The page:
When I was in my 20s, I used to wonder why the media ran so many stories about life-work balance, and specifically about life-work balance for women. Then I had children. Now I'm fascinated by news reports and articles about subjects such as "having it all" and "leaning in." I also like novels and memoirs about the challenges and delights of motherhood, work, and combinations therein. Here are three books I love because they acknowledge and even celebrate the messy way that most of us actually live.
Billy Crystal returned to voice the role of Mike Wazowski in 2013's <em>Monsters University</em>, sequel to the hit Pixar comedy that introduced the outgoing one-eyed scareball — sidekick to John Goodman's furry blue-and-purple star.
Credit Joe Klamar / AFP/Getty Images
Crystal and Meg Ryan co-starred in Rob Reiner's <em>When Harry Met Sally</em>, a Nora Ephron-written comedy containing perhaps film history's most memorable dinner-table scene.
Credit Castle Rock/Nelson/Columbia / The Kobal Collection
Weekend Edition gets a lot of emails that start like this: "Why don't you tell the truth about ..." The Kennedy assassination, Sept. 11, the Lincoln assassination, the birthplace of Barack Obama or John McCain, Pearl Harbor, Area 51, black helicopters or the moon landing — fill in the blank however you like.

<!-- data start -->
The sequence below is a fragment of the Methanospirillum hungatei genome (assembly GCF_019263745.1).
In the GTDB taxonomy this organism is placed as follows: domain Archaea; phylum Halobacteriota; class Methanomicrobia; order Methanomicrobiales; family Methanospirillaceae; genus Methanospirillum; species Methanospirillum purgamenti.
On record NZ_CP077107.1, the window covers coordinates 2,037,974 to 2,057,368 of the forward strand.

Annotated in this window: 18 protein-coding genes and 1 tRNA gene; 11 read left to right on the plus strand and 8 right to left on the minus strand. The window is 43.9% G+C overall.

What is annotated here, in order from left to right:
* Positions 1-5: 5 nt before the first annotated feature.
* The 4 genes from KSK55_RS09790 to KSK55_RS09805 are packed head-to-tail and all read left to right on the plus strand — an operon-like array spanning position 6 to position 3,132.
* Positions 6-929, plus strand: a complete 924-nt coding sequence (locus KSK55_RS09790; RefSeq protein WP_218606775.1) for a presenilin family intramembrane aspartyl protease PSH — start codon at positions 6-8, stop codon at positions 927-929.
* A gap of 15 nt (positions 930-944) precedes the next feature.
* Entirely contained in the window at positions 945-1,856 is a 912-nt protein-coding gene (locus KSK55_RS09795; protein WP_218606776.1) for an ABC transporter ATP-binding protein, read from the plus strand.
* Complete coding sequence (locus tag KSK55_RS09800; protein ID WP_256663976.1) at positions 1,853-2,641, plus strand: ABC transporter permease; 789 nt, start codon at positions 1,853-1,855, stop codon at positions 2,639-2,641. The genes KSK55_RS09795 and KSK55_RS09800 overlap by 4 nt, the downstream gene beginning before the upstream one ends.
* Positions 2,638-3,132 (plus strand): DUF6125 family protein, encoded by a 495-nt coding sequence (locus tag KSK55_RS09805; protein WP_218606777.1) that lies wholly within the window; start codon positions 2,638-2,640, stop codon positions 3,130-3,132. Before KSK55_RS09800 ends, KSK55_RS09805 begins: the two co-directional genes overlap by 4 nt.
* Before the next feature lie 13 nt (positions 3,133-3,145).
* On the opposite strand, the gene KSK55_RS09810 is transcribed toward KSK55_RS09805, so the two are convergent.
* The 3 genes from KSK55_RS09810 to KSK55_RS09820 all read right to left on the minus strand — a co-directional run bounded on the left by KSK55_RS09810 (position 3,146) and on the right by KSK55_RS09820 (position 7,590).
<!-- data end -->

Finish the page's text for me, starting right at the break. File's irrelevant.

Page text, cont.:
Baz Luhrmann's first movie, Strictly Ballroom, was a cheap, independent romance set in the world of ballroom dancing. The 1992 film became an international hit. Since then, the director, writer and producer has become known for his lavish operatic movies like Romeo + Juliet, Moulin Rouge! and the recent The Great Gatsby.
<strong>Who's That Masked Marge?</strong> Jennifer R. Morris (left), with Sam Breslin Wright, Gibson Frazier, Colleen Werthmann and Susannah Flood, in the third act of <em>Mr. Burns: A Post-Electric Play,</em> a <em>Simpsons</em>-inspired fantasia of loss and remembrance by Anne Washburn.
Credit Joan Marcus / Playwrights Horizons
In <em>Mr. Burns, </em>the "Cape Feare" episode of <em>The Simpsons</em> morphs from a story shared 'round a campfire to include memories of a world-changing apocalypse — and over the years it becomes a shared cultural myth for surviving generations.
If the world as we know it comes to an end, will art survive? And if it does, what kinds of stories will be told after the apocalypse? The answer might surprise you.
The lights come up on a group of people around a campfire in the woods, trying to recall all the details of the hilarious Simpsons episode "Cape Feare," a parody of the Robert Mitchum and Robert De Niro movies, in which Bart Simpson is stalked by the evil but incompetent Sideshow Bob.